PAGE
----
Properly reheated potato wedges should taste just as good, if not better, than those fresh out of the frier. Below let’s discuss how to reheat potato wedges.
Potatoes are your meal’s best friend. Roasted, mashed, or put in a stew, potatoes can be cooked in just about any way conceivable and paired with any main dish.
One of the most popular form of the starchy veggie comes in the form of potato wedges or “jojos” as they are known in specific parts of the United States.
Though there’s no singular definition, most potato wedges refer to crispy, quarter-sliced potato slivers that are either baked or fried.
Contrary to popular misconception, potato wedges are not simply fries, and have a comparatively greater potential for unique seasoning opportunities.
Both roasted and fried potato wedges are most often seasoned with paprika, salt, and pepper. Some enjoy them with sour cream and sweet chili sauces.
Below, we’ll discuss some of the best ways to properly reheat day-old, frozen, and rock solid potato wedges.
How to Reheat
When reheating potato wedges, you’ll want to retain the delicate, crispy exterior. This means that you’ll have to ditch the microwave, instead using either a heated skillet or the oven to reheat them.
For day old wedges, it’s best to throw them on a baking sheet in the oven. First, preheat the oven to 300 degrees Fahrenheit, then toss the wedges in for ten to fifteen minutes.
For added flair, you may want to first bake them on the middle rack for twelve minutes, before putting them on the top rack.
Switch from bake to broil mode for one to two minutes: this will give the wedges an extra hint of crispiness.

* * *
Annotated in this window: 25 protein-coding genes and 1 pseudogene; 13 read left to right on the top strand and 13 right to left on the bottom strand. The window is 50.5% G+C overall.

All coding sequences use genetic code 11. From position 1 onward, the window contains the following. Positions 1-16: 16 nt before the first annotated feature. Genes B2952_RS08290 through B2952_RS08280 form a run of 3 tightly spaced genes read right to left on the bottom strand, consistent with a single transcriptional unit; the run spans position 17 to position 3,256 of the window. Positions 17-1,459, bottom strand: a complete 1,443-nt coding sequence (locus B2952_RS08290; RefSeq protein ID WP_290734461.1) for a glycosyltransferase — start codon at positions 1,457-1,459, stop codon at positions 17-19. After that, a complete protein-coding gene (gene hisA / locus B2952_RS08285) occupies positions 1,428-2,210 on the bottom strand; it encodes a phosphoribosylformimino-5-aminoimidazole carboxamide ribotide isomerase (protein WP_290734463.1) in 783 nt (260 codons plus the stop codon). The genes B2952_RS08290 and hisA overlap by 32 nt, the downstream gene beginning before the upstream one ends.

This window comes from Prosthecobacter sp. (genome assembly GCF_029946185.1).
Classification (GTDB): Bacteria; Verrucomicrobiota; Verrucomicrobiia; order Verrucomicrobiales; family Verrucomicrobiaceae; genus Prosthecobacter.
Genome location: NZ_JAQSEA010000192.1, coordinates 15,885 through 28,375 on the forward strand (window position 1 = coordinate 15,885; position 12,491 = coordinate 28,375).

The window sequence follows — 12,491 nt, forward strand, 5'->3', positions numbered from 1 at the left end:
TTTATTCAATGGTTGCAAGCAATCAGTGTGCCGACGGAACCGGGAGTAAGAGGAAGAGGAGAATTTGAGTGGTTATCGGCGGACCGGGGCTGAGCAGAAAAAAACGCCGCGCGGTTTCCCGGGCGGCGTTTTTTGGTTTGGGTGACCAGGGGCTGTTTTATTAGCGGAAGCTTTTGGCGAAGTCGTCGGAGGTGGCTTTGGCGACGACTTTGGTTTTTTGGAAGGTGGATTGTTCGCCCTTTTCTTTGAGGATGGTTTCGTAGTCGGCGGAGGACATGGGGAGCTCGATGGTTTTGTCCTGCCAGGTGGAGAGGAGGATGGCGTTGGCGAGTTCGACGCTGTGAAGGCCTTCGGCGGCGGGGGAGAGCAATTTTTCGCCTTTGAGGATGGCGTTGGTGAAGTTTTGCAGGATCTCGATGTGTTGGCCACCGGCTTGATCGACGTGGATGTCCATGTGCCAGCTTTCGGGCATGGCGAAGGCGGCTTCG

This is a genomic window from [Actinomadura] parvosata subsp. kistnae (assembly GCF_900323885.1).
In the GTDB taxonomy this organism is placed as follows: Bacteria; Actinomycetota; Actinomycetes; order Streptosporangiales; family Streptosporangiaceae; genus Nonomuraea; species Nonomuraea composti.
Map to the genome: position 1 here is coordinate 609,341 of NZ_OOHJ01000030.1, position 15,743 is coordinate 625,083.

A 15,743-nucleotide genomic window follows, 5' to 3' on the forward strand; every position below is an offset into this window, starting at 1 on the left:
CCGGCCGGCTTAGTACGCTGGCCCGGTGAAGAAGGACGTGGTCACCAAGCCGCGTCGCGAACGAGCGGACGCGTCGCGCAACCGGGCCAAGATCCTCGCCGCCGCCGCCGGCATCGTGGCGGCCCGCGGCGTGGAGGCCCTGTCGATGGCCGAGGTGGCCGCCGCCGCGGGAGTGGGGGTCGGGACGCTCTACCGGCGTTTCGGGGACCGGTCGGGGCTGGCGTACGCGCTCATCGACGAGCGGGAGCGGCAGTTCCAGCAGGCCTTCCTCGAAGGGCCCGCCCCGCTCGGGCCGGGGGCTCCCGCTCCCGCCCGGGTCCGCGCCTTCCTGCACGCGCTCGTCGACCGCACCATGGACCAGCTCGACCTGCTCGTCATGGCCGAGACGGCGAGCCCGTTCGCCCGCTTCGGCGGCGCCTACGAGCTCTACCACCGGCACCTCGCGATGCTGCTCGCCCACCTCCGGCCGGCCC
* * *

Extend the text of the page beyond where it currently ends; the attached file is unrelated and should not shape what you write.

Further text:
Alternatively, you can reheat the wedges on a covered skillet for five to ten minutes, flipping them halfway through the reheat cycle.
The benefit of using a saucepan with a lid is that they’ll retain more moisture than when put in the oven.
Best Practices for Reheating Potato Wedges
Compared to other potato dishes, you’ll want to be extra cautious when reheating potato wedges in the oven. If left unattended, wedges will quickly burn up.
We recommend placing the wedges on an aluminum baking sheet with a tablespoon of your favorite vegetable oil. This will help the wedges regain their fresh out of the oven taste, even if they’re days old.
Never leave potato wedges out in the open if you don’t intend to eat them within the next few hours.
When left out, cooked potatoes can quickly become home to dangerous bacteria colonies. Reheating is not necessarily sufficient to kill off bacteria.
You can preserve potato wedges by tightly wrapping them in foil and storing them in the freezer. Frozen wedges should left out to thaw for fifteen minutes before you throw them in the oven.
For wedges you want to eat within the next three days, it’s best just to leave them in the fridge.